The round turn in the bumps approach for speed control is tipping without turning or the Super Phantom Move.  This is explained and demonstrated in the  "Expert Skier" video 2, and in the Essentials of Skiing videos.

Friday, September 19, 2014

This is not your Grandfather's ski lesson.

This is PMTS Skiing, no hard edge sets, no wedge turns or wedge christie, easy on the legs and fluid movements from arc to arc. You can do this until you are 80.

Here I'm already released and in Balance, ready for the new arc, compare this to the skiers in the post below.

Thursday, September 18, 2014

This is not tipping, it is knee driving.

Why many good skiers can still improve. 

This is a good skier, but his technique is compromising him from becoming a great skier. 

He's driving the outside edge with his knee at the end of the arc to get edge hold or grip. This kills rebound from the ski; therefore an extension is necessary to get out of the arc. We do not teach this way of skiing in PMTS; this is a PSIA or instructor based skiing technique.

 This is a huge extension still taught in Traditional ski schools, this is one of the basic roots of dysfunctional skiing at high levels. PMTS does not teach an extension of any kind; we develop a long leg by tipping the feet and relaxing and bending the inside leg to tip the ski, we drop the hip inside the arc with flexing, which creates a long outside leg. With the PMTS approach you develop pressure in the arc by the falline, that can be used to release and send you to the next arc.  In this TT method of teaching, there is no pressure building in the arc,  due to steering, leaning, squaring up the hips, the result is huge knee drive, that is why you see all the hard edge sets at the bottom, with "A" frames and wedge entries to turns. This isn't tipping based technique, used by the PMTS movements, it's a Traditional Technique steering, edging and wedge turn technique.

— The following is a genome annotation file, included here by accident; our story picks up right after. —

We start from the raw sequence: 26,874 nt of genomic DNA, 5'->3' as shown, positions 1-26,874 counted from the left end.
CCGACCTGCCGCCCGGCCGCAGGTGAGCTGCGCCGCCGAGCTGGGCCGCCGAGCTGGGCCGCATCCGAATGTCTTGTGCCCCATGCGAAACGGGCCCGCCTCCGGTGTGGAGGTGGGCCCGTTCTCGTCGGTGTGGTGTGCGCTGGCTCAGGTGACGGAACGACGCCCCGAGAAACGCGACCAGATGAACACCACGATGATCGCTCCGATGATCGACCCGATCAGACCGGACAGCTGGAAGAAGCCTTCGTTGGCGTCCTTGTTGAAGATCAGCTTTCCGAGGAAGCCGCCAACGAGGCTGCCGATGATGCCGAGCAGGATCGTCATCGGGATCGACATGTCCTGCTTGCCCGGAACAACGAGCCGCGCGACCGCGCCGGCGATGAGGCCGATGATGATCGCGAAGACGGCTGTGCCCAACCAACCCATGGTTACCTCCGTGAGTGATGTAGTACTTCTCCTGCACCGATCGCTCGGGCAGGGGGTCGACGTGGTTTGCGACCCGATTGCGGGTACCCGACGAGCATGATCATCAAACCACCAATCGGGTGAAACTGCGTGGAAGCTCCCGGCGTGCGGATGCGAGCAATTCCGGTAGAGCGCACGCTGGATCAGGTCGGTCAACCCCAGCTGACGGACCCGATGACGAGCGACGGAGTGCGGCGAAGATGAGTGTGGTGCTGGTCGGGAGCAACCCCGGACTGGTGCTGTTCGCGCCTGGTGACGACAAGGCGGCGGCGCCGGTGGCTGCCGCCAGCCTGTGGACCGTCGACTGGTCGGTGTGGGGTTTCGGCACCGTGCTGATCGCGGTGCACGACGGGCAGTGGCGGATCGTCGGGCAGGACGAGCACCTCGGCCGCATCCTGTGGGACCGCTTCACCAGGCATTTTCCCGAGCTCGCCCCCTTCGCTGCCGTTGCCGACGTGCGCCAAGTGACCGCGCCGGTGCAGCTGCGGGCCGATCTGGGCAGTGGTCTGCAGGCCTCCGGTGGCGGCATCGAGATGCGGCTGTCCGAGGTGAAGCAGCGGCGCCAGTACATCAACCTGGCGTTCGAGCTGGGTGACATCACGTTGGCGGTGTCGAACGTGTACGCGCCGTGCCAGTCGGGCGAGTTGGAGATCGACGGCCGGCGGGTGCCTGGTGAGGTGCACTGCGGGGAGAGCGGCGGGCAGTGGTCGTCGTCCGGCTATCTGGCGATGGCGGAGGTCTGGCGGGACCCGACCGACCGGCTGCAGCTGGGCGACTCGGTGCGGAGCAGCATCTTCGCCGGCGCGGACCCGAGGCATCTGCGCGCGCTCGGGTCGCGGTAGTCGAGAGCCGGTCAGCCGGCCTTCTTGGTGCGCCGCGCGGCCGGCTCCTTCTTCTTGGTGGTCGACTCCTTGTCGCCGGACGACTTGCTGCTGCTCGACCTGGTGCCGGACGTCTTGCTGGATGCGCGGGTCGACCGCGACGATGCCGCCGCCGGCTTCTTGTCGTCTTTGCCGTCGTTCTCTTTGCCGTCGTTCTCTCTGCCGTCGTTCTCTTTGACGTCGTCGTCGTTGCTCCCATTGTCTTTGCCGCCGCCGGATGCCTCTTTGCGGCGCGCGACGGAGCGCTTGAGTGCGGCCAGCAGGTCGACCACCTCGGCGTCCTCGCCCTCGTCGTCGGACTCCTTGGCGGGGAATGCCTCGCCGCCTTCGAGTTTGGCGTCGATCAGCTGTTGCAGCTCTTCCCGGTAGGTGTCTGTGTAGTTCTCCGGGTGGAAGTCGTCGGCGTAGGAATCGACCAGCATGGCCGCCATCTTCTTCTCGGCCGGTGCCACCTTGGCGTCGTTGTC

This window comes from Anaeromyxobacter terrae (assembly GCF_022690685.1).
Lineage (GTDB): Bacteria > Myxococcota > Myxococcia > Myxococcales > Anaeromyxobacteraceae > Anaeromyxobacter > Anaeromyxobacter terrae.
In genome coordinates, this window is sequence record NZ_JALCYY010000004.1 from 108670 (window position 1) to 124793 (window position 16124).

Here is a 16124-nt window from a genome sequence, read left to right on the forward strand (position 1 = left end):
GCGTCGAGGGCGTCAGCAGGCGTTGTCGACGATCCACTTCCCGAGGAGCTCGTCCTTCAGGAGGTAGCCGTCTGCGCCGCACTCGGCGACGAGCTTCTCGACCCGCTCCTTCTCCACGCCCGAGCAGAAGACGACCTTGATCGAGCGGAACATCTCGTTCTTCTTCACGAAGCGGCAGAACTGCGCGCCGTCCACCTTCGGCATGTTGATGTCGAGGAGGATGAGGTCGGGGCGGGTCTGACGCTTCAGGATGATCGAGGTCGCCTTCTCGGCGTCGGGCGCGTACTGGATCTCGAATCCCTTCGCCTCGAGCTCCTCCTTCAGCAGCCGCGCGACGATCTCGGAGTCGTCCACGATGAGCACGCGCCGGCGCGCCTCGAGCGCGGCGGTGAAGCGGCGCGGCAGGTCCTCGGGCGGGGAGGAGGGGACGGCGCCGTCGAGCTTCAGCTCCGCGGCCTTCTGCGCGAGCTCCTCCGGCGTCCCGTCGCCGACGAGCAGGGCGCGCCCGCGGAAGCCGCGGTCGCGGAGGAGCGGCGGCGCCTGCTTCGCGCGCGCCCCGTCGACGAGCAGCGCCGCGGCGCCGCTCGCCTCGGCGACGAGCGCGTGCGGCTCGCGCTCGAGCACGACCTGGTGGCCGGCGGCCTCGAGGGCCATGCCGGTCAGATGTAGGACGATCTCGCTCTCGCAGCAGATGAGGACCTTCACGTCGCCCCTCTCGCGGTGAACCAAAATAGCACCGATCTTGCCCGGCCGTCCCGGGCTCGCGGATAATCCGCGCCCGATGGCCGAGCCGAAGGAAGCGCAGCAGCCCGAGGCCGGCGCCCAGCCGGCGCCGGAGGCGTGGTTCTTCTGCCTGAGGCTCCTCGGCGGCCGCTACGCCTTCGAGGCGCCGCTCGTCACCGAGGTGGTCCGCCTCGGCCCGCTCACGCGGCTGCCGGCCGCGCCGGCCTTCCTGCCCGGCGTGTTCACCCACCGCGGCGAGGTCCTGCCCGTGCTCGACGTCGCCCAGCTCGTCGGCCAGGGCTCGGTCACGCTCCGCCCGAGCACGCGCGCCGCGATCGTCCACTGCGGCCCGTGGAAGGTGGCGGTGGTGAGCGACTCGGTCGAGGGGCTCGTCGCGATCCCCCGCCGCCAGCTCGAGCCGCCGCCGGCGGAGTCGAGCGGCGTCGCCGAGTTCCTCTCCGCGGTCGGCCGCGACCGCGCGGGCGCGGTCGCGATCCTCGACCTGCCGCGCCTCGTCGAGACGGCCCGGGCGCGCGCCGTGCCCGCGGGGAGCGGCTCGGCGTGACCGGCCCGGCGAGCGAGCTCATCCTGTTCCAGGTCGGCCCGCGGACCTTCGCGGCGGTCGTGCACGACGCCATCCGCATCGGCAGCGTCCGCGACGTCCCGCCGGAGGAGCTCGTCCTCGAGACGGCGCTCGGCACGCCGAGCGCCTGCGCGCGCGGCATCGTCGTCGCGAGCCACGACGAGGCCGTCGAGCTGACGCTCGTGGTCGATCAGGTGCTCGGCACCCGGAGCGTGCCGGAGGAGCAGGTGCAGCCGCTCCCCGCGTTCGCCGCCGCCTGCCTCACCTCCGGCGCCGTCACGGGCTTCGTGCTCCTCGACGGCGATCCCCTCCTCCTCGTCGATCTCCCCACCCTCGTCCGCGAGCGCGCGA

This is a wedge christie, we don't teach a Wedge Christie at any point in PMTS Direct Parallel. We teach Parallel from the beginning. Any skier at this level should no longer need this movement, it's due to the points I made earlier, it's due to steering, extension, rotation and leaning. These results are not intended by TT skiing, but they are however consequences of TT.

These guys are highly athletic and that's why they can get away with this type of dysfunctional movement. This takes lots of muscle strength, energy and hard hits on the body. That is why regular ski instructors can never learn to ski like this.
 Notice the hard hit this skier it taking, he's a good skier, but he's so late with his edge hit, to stop the skid he created by steering, he's buckling at the waist to absorb the shock.

 This is a wedge turn, I'm sorry, but if you use TT or PSIA, CSIA movements you will never lose your wedge. If you look closely, you'll see most PSIA examiners, Demo Team and DCLs all have wedge entires to their turns. Why, because they are using an antiquated technique that was never designed for shaped skis. PMTS is derived from World Cup skiing technique. This technique, shown here in these photo clips from this video, in these frames, isn't world cup technique. Anyone can learn world cup technique. We teach in PMTS to intermediates, but they don't stay intermediates for long.

More Wedge turns!

For more information of how to learn PMTS Direct Parallel, look at our web site for more free information and movement instruction at www.Harbski